"We have an in-store sushi bar; we have a pharmacy; we have an in-store bank, CCB7, that's open seven days a week, and we have a huge, variety-filled seafood department," said Harris Teeter Assistant Manager Kerry Pendell.
The chains build the mammoth supermarkets because in today's fast-paced world, customers like the convenience.
"A lot of times you just want to go to one place that has everything that you need, and you don't want to have to go from store to store," said Chapel Hill resident Wilfred Juan.
Many chains are buying into this concept. And sometimes you can see a brand new, big box version of a supermarket being built right next to its smaller predecessor.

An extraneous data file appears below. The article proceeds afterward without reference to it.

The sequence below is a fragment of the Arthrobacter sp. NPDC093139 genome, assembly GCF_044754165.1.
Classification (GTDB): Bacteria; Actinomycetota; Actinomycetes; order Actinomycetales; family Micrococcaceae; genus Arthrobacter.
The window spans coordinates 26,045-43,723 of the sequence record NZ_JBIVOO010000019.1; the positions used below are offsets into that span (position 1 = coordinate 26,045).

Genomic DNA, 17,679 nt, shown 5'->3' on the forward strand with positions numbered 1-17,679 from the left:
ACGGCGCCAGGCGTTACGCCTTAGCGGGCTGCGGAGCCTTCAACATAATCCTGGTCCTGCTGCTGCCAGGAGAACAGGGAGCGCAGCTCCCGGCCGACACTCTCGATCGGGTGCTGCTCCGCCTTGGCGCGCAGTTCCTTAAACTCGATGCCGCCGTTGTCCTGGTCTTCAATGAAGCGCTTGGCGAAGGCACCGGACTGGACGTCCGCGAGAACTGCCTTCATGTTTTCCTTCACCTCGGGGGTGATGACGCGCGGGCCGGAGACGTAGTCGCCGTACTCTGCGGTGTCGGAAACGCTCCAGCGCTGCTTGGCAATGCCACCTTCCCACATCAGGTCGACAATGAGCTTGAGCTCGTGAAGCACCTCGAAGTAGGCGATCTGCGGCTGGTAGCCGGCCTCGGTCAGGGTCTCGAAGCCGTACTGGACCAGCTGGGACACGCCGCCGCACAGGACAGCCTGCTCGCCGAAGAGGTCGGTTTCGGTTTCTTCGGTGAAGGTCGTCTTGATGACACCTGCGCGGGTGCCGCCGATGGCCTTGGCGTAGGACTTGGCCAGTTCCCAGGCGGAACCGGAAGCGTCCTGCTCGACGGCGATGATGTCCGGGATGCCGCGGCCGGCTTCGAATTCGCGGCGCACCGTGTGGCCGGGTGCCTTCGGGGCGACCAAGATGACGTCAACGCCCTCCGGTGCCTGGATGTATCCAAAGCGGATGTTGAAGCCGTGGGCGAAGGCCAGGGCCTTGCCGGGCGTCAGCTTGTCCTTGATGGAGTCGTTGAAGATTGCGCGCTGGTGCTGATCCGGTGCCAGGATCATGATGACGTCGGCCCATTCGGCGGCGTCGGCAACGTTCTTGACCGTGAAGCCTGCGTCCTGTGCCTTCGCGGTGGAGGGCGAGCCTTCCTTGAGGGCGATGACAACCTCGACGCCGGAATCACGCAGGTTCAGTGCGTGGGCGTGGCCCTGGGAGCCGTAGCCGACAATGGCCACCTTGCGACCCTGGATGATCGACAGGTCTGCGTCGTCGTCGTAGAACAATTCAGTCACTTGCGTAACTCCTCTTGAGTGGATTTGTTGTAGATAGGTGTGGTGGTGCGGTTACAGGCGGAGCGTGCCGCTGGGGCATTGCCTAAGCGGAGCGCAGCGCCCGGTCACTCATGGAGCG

But is bigger always better? A leading retail analyst in North Carolina says when it comes to supermarkets, there's growth in both directions.
In Charlotte, Harris Teeter is experimenting by opening up small grocery stores about a fifth of the size of its big box locations.
"They concentrate on service, knowing you as a customer. You may not be able to get 25 different varieties of bread, but you know the person who is talking with you, who is serving you," explained Eric Karnes of the Karnes Research Company.
The supermarkets are learning that while size may be wise in their business, the personal touch still counts for something too.